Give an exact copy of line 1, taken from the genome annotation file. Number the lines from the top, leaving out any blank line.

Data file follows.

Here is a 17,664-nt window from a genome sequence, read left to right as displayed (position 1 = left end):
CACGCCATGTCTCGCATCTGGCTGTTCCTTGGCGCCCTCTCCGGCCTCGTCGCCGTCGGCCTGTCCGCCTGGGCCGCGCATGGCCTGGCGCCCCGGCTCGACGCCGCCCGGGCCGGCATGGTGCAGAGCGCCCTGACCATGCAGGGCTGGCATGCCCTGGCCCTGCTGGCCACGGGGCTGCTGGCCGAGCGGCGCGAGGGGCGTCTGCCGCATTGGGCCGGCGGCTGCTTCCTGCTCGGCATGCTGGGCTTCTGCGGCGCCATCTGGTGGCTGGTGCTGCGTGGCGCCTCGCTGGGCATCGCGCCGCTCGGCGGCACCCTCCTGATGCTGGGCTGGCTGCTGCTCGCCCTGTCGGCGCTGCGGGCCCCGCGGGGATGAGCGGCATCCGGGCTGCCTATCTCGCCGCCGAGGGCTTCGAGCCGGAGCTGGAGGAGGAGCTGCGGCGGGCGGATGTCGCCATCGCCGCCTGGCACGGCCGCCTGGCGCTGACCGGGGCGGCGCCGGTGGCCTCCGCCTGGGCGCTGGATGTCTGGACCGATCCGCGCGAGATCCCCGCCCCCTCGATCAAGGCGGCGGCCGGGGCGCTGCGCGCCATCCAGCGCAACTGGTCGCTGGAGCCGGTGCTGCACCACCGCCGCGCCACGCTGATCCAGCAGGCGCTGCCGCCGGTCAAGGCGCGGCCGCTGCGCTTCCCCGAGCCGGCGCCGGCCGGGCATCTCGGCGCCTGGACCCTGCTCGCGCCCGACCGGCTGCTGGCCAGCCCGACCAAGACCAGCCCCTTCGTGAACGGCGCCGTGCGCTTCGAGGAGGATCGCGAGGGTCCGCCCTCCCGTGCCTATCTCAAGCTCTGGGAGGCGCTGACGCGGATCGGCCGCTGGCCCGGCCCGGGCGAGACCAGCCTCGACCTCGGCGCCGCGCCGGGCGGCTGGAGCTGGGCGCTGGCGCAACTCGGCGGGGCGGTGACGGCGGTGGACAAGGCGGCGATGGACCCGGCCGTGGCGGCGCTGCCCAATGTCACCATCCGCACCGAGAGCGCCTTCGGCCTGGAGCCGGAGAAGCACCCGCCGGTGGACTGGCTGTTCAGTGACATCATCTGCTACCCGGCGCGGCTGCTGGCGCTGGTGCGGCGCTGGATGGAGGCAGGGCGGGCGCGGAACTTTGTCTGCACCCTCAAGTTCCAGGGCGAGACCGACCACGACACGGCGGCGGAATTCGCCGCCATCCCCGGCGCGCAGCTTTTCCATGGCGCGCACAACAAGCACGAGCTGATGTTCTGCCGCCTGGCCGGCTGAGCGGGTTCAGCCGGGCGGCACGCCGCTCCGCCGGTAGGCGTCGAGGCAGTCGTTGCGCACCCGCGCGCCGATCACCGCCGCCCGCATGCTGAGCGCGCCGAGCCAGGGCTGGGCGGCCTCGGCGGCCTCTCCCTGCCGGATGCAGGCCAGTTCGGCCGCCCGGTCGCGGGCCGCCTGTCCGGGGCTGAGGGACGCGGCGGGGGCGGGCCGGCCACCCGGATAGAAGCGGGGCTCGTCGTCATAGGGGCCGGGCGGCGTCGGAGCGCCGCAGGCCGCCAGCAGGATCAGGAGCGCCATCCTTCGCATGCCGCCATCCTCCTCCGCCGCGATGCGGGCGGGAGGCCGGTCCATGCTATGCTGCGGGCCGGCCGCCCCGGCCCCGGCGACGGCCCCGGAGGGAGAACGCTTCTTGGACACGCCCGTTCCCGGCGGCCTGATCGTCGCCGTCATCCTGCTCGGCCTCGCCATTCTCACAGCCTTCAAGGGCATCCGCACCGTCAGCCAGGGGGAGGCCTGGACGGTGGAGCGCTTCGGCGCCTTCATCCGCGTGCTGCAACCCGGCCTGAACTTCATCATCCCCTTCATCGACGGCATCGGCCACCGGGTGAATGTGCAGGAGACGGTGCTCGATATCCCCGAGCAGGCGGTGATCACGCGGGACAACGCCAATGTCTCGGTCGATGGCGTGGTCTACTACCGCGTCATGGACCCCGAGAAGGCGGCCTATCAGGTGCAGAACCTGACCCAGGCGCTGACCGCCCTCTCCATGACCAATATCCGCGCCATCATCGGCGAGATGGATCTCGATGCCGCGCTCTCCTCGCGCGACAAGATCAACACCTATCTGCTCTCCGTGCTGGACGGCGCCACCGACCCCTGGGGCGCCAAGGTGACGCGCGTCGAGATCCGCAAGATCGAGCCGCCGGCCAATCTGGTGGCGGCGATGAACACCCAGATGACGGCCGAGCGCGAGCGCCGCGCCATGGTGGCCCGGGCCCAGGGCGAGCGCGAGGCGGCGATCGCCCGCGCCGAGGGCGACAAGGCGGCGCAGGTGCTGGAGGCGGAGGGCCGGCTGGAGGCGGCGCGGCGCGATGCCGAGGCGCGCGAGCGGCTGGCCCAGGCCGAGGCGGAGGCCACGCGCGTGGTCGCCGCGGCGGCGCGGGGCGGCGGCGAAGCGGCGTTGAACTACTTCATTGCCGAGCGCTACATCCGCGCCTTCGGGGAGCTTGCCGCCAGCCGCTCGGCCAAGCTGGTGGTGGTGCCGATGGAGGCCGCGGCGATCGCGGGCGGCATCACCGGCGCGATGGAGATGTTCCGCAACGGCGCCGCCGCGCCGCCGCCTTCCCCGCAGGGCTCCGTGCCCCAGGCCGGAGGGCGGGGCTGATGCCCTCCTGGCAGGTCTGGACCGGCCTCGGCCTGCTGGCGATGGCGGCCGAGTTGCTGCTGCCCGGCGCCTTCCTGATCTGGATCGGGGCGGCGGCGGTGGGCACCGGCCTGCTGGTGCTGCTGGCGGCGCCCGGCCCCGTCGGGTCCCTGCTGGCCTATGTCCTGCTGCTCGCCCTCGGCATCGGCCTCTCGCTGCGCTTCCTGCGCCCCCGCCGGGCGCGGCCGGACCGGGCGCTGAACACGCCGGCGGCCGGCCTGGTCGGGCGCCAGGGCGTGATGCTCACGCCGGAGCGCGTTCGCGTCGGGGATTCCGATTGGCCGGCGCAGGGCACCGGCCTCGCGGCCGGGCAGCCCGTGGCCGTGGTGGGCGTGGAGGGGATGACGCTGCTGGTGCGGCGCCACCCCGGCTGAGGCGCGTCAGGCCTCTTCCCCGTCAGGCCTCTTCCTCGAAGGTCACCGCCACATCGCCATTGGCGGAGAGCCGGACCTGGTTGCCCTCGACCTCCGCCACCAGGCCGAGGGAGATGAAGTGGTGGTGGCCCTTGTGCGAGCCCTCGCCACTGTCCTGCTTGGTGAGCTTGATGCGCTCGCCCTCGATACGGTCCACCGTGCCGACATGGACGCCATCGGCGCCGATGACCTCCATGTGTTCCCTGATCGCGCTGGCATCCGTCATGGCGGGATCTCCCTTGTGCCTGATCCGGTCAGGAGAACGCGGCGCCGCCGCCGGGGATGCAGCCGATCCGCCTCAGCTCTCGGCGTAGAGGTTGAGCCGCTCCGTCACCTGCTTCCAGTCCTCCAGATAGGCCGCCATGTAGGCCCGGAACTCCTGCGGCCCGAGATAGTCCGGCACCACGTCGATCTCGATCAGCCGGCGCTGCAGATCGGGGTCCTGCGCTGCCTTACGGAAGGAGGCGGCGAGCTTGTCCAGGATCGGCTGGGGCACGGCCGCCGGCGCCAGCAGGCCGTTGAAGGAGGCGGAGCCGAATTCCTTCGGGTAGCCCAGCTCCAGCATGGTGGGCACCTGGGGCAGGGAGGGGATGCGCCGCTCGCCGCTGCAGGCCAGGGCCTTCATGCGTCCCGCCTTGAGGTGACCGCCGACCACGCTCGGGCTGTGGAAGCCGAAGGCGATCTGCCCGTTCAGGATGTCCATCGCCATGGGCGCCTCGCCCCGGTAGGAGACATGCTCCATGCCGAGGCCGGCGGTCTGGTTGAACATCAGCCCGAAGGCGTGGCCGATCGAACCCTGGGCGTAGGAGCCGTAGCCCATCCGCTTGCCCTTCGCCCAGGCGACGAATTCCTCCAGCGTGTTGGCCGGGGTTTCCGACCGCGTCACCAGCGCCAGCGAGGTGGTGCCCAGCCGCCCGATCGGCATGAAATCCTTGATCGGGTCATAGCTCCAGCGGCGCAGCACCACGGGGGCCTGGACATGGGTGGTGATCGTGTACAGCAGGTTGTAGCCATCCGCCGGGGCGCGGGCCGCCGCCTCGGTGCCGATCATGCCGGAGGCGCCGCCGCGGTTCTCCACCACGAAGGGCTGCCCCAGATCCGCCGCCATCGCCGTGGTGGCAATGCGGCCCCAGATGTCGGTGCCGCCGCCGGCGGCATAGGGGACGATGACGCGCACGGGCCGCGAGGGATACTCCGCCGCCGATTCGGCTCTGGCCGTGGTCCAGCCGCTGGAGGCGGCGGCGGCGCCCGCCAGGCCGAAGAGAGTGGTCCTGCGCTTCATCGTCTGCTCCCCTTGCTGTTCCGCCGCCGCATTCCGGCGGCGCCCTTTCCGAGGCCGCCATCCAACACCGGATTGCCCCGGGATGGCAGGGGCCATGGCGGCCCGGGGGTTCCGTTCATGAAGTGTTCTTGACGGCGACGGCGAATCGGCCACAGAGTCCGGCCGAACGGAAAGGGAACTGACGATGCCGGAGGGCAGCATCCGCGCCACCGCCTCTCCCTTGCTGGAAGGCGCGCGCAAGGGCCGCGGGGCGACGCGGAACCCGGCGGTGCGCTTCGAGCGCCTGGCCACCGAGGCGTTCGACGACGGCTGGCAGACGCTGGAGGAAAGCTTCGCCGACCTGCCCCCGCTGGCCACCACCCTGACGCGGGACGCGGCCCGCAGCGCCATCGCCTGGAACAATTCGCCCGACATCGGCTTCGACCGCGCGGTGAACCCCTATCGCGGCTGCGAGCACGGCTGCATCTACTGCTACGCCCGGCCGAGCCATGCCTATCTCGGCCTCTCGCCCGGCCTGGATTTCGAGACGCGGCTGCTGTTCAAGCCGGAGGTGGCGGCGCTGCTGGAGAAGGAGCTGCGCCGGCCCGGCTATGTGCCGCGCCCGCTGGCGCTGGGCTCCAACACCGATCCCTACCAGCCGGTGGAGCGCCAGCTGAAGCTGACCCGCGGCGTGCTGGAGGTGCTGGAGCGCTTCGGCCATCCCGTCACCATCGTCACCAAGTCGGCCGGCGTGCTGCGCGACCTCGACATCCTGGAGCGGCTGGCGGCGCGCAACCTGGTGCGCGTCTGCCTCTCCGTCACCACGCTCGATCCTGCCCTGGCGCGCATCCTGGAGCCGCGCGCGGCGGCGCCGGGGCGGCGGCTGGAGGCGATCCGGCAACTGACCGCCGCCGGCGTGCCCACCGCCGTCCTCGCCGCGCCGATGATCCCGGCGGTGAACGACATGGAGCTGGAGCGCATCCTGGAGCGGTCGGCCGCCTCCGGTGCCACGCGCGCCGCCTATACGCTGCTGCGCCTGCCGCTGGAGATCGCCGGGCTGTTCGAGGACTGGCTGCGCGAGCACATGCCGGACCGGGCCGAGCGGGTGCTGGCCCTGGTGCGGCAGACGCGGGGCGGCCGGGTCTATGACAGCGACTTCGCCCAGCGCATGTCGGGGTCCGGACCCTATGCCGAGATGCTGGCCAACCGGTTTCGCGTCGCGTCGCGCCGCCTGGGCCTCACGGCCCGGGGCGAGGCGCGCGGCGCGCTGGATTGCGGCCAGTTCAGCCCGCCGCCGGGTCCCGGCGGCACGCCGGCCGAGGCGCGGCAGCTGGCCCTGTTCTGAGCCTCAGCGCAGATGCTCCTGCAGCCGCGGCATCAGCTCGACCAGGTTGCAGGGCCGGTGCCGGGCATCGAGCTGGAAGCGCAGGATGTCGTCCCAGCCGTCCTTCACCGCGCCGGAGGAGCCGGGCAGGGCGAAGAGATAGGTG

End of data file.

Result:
Here is a 17,664-nt window from a genome sequence, read left to right as displayed (position 1 = left end):